HCPLive Network

Role of Omega-3 in Secondary Prevention of CVD Questioned

Thursday, April 12 (HealthDay News) -- Sang Mi Kwak, M.D., from the Center for Cancer Prevention and Detection in Ilsan, South Korea, and colleagues conducted a meta-analysis of randomized, double-blind, placebo-controlled trials to investigate the efficacy of eicosapentaenoic acid and docosahexaenoic acid in the secondary prevention of CVD. The final analyses included 14 trials involving 20,485 patients with a history of CVD.

The researchers found that consuming omega-3 fatty acid supplements was not associated with a significantly reduced risk of overall cardiovascular events (relative risk [RR], 0.99), or with all-cause mortality, sudden cardiac death, myocardial infarction, congestive heart failure, or transient ischemic attack and stroke. The slight reduction in cardiovascular death (RR, 0.91) did not persist when a methodologically flawed study was excluded from the analyses. No significant preventive effect was seen in any of the subgroups analyzed.

"Our meta-analysis showed insufficient evidence of a secondary preventive effect of omega-3 fatty acid supplements against overall cardiovascular events among patients with a history of cardiovascular disease," the authors write.

The majority of the trials included in the study were funded by pharmaceutical companies.

Abstract
Full Text (subscription or payment may be required)
Editorial (subscription or payment may be required)

For patients with a history of cardiovascular disease, evidence is lacking for a secondary preventive effect of omega-3 fatty acid supplements, according to a meta-analysis published online April 9 in the Archives of Internal Medicine.

Copyright © 2012 HealthDay. All rights reserved.


Further Reading
Omega-3 supplementation can help reduce behavioral issues in adolescents who may be particularly prone to oxytocin receptor gene methylation.
Patients are receiving medical implants that may not have been rigorously tested before or after their approval by the US Food and Drug Administration, two new studies contend. The findings were published online Sept. 29 in JAMA Internal Medicine.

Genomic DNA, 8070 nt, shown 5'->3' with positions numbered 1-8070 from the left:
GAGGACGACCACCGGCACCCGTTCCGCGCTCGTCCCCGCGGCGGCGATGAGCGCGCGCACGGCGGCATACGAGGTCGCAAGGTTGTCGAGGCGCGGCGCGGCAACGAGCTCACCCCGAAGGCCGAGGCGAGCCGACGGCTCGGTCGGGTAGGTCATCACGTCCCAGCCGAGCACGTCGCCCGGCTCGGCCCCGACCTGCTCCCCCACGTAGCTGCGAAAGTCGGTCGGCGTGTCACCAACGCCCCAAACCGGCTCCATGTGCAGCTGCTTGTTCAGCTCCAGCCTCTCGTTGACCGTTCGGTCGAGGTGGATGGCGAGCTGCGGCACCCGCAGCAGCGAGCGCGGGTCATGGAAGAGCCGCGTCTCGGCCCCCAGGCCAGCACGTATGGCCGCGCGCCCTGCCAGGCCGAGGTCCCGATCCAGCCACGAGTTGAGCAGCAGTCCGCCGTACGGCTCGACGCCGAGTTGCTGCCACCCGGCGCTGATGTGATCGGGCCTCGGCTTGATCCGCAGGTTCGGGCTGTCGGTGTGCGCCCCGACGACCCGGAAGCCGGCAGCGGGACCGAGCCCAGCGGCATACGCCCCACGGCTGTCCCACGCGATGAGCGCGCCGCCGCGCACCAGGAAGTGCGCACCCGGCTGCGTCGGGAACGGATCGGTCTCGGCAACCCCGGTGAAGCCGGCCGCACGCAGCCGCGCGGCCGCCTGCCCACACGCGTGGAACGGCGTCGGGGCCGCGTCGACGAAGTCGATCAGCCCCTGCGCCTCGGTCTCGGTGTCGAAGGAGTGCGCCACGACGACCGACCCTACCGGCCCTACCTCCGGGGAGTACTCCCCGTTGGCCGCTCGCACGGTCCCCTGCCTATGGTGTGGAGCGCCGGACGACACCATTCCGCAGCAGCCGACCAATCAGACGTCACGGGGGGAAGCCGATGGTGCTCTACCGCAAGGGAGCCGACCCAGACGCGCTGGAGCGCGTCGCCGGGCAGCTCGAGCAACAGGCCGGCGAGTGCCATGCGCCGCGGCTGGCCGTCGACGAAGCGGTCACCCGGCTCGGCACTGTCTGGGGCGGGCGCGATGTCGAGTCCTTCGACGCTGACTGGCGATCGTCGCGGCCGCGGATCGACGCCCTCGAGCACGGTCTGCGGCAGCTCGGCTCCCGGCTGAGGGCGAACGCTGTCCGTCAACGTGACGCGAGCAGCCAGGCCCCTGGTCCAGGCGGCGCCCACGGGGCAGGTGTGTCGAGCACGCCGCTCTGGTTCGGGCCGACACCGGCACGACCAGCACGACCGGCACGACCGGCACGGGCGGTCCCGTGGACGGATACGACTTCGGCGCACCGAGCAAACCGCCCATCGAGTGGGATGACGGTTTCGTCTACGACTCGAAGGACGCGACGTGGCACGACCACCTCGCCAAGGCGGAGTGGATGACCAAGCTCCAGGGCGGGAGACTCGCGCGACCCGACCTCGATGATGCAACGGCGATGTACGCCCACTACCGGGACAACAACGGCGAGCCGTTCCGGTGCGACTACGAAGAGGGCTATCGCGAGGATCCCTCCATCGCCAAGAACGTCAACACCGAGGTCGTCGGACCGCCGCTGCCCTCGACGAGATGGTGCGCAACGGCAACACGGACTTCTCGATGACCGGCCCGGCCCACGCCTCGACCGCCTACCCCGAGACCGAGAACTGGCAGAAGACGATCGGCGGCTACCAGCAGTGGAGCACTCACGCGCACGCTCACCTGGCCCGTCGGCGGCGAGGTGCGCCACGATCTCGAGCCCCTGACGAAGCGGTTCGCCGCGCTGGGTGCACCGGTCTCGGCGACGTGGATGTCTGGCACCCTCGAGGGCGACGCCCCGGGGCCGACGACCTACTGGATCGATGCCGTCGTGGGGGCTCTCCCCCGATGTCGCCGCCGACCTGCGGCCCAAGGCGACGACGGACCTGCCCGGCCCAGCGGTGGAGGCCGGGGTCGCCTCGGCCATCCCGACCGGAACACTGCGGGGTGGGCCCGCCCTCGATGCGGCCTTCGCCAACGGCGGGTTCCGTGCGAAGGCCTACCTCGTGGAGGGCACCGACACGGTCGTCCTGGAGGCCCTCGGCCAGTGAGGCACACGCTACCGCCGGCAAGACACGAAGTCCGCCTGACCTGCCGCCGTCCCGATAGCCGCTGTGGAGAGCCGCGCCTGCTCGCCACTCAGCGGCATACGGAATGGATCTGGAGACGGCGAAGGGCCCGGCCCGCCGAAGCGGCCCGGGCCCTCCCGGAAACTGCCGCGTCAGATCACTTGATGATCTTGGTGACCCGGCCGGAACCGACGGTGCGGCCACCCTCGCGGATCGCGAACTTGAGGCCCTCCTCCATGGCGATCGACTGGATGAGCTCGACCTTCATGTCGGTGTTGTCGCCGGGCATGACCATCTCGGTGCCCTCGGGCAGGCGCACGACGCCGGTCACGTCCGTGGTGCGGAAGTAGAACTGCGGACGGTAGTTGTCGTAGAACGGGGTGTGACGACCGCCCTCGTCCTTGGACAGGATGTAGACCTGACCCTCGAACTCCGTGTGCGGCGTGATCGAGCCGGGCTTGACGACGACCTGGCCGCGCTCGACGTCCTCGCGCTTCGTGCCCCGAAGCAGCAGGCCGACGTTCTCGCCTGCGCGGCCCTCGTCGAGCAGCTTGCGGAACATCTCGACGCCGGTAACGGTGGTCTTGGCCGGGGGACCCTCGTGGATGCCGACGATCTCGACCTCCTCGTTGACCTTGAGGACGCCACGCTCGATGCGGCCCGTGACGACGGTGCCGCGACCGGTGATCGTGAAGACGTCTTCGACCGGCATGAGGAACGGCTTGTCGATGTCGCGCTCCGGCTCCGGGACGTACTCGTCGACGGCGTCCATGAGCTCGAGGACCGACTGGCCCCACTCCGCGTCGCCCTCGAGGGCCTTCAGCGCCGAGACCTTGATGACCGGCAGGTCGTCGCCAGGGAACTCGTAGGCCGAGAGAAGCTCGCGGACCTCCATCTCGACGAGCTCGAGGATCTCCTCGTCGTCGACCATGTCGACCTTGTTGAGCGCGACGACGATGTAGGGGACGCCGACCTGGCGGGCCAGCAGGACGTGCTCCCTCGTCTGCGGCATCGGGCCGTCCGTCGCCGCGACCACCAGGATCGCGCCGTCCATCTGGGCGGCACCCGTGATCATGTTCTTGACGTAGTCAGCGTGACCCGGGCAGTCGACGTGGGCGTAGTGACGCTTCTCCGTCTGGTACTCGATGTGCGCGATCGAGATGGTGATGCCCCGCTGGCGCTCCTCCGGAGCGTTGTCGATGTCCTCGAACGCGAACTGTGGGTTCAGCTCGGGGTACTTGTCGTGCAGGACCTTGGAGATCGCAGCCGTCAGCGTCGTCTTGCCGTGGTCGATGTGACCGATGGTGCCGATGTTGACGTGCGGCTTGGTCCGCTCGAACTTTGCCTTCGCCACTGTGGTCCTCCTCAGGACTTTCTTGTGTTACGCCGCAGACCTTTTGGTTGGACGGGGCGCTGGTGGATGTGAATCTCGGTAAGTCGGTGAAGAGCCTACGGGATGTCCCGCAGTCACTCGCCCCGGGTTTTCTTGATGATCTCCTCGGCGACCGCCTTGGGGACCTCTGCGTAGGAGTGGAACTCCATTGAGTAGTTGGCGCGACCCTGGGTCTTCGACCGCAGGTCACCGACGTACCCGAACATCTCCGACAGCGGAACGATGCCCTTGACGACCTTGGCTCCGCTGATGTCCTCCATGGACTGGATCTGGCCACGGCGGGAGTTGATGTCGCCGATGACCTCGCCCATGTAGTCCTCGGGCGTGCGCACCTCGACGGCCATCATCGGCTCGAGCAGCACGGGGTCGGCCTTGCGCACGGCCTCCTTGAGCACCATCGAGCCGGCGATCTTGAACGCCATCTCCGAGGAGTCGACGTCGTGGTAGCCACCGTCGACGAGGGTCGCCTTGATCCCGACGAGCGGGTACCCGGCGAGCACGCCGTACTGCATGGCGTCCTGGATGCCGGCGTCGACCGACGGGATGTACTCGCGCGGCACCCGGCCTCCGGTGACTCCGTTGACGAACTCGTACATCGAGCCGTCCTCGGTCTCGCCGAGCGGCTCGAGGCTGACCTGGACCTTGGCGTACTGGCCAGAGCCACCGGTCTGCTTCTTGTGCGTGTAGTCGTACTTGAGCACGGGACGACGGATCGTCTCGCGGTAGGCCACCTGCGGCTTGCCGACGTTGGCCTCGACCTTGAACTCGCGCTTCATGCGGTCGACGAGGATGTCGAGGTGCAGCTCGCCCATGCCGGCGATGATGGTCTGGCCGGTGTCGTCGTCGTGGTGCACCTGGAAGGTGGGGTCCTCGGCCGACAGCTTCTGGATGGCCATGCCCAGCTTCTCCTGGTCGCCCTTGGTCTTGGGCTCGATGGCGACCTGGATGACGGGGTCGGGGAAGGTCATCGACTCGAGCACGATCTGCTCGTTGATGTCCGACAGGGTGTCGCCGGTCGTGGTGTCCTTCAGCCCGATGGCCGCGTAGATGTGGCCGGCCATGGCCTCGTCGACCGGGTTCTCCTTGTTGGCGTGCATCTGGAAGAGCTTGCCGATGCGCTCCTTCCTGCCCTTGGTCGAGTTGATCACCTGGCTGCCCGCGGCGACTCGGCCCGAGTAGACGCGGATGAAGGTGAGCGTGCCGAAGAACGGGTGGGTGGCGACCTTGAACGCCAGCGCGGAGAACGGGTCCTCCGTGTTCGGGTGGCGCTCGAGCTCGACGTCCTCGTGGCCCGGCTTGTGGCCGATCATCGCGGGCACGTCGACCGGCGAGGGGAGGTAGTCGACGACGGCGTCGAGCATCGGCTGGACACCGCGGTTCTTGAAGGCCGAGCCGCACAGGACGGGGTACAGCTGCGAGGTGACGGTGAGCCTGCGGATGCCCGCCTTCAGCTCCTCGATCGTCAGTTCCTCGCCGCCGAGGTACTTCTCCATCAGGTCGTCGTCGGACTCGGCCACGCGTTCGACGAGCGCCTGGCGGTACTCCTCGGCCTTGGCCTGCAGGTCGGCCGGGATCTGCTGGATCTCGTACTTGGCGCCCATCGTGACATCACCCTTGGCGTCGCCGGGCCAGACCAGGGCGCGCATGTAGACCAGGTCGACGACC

The start of the fall season means that around the country children are settling into their school routines. It also means cold and flu season is just around the corner, and with a particularly harsh winter predicted for parts of the country that could mean bad news for the end of 2014.
Having trainee physicians review cases prior to clinic hours can reduce patient waiting times, flow times, and clinic session times, according to a study published online Sept. 16 in Pain Medicine. The management process studied was first popularized by Toyota in Japan.
Study results show many patients with chronic obstructive pulmonary disease (COPD) may experience cognitive deterioration that becomes more severe as their COPD worsens.
Patients with the relapsing-remitting (RRMS) form of multiple sclerosis (MS) have shown improvement with glatiramer acetate (Copaxone/Teva). But researchers are still uncertain exactly how the drug works. In research published online Sept. 29 in Jama Neurology a University of Texas Southwestern Medical Center team in Dallas, TX, reported on the ways in which glatiramer acetate affects B cells in these patients
Resistant hypertension is common among patients with type 2 diabetes, and is strongly associated with microvascular disease.
More Reading